Carnegie is already planning to start using larger, better-designed buoys in 2017 that could each generate one megawatt of electricity. The new technology, called Ceto 6, would use buoys 65 feet wide that could produce four times the energy of the current prototype.
The new technology would generate electricity inside the buoy instead of at an onshore power plant. The electricity would be carried to shore by underwater cables, rather than by pumping water through a pipe. These larger buoys would also sit in deeper water, more than seven miles from shore, where waves are larger and have more energy. The newer buoys would be easier to maintain because they would be self-contained units that could be towed back to shore.
Ceto 5 uses heavy machinery on the sea floor next to each pump to smooth the flow of the piped water. Because no water is pumped with the newer buoys, this equipment is not needed. Ceto 6 is expected to generate 30 to 40 percent of the naval base’s electricity at a cheaper rate.
Carnegie estimates that using the improved buoys in large wave farms of 100 megawatts would reduce rates to 12 to 15 cents a kilowatt-hour — a price comparable to commercial electricity in the state of Western Australia. But on a small scale, wave energy is still costly. Carnegie’s current design generates electricity at a cost of about 40 cents a kilowatt-hour. This is competitive with electricity from diesel, said Mr. Ottaviano, hence Carnegie’s focus on island nations that rely on diesel.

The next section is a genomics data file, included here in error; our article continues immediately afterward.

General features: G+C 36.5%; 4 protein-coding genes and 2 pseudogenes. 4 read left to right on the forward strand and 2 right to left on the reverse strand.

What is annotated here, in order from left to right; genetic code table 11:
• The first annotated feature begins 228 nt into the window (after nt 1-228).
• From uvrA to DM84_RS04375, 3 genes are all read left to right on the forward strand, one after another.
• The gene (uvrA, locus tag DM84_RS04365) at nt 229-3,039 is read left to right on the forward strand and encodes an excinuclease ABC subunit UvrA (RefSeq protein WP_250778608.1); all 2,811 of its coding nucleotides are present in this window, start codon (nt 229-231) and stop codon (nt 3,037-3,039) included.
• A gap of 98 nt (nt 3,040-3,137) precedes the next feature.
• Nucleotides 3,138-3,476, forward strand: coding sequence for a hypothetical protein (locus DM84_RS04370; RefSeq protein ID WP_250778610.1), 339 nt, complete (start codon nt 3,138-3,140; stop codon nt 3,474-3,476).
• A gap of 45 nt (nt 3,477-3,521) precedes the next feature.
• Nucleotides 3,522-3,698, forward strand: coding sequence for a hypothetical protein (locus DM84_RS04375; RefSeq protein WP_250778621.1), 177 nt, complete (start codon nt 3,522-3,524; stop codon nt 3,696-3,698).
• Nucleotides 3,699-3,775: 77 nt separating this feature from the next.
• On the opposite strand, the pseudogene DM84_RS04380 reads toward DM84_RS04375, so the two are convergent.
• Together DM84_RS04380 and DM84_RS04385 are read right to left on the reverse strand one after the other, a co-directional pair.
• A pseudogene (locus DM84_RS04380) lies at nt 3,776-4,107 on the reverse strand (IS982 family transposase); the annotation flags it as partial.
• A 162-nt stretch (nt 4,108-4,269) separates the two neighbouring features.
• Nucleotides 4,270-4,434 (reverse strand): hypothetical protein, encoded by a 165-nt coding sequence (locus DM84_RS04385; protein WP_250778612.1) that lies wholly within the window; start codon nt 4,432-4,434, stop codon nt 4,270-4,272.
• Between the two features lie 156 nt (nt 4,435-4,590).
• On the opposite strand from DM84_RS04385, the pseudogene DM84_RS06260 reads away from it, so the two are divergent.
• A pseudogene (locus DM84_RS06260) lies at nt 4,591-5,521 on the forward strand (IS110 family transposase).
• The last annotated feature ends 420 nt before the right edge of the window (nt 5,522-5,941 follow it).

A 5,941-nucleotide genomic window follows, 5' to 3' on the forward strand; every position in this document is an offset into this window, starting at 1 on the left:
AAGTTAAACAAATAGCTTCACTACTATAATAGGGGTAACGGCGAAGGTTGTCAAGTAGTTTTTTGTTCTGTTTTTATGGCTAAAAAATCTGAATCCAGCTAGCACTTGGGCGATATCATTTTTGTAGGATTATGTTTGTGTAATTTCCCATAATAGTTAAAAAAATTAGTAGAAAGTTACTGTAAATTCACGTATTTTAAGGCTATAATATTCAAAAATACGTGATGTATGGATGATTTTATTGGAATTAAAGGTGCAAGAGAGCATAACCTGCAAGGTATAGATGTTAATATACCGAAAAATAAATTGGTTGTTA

“What is needed is a well-thought-out wave energy strategy by governments, but which no country has yet formulated. The Scottish government has come closest,” said Tom Thorpe, founder of Oxford Oceanics, a wave energy consulting firm in Britain. “It’s not rocket science. It’s what the Danish government did with wind energy, and that is the bedrock of today’s success for that technology.”
SOURCE: nytimes.com - http://www.nytimes.com/2015/04/23/business/energy-environment/catching-waves-and-turning-them-into-electricity.html?_r=0